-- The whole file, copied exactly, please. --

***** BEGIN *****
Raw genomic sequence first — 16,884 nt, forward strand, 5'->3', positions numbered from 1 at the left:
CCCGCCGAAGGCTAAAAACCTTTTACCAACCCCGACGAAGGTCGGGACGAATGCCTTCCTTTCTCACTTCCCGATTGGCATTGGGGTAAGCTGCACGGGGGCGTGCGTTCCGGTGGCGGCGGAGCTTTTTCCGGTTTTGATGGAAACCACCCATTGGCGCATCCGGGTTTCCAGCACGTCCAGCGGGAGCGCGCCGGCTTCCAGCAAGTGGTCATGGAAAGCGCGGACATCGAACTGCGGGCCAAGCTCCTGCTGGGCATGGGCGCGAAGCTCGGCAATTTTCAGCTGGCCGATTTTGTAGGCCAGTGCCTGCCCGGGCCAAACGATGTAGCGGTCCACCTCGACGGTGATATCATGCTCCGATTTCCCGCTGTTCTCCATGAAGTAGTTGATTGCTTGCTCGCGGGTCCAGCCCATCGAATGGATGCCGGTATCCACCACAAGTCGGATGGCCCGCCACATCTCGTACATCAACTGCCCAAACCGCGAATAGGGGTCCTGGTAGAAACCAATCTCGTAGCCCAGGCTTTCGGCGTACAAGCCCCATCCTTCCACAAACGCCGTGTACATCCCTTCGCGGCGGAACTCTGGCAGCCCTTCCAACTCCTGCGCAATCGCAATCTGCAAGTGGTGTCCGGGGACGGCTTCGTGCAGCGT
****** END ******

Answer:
Raw genomic sequence first — 16,884 nt, forward strand, 5'->3', positions numbered from 1 at the left:
CCCGCCGAAGGCTAAAAACCTTTTACCAACCCCGACGAAGGTCGGGACGAATGCCTTCCTTTCTCACTTCCCGATTGGCATTGGGGTAAGCTGCACGGGGGCGTGCGTTCCGGTGGCGGCGGAGCTTTTTCCGGTTTTGATGGAAACCACCCATTGGCGCATCCGGGTTTCCAGCACGTCCAGCGGGAGCGCGCCGGCTTCCAGCAAGTGGTCATGGAAAGCGCGGACATCGAACTGCGGGCCAAGCTCCTGCTGGGCATGGGCGCGAAGCTCGGCAATTTTCAGCTGGCCGATTTTGTAGGCCAGTGCCTGCCCGGGCCAAACGATGTAGCGGTCCACCTCGACGGTGATATCATGCTCCGATTTCCCGCTGTTCTCCATGAAGTAGTTGATTGCTTGCTCGCGGGTCCAGCCCATCGAATGGATGCCGGTATCCACCACAAGTCGGATGGCCCGCCACATCTCGTACATCAACTGCCCAAACCGCGAATAGGGGTCCTGGTAGAAACCAATCTCGTAGCCCAGGCTTTCGGCGTACAAGCCCCATCCTTCCACAAACGCCGTGTACATCCCTTCGCGGCGGAACTCTGGCAGCCCTTCCAACTCCTGCGCAATCGCAATCTGCAAGTGGTGTCCGGGGACGGCTTCGTGCAGCGT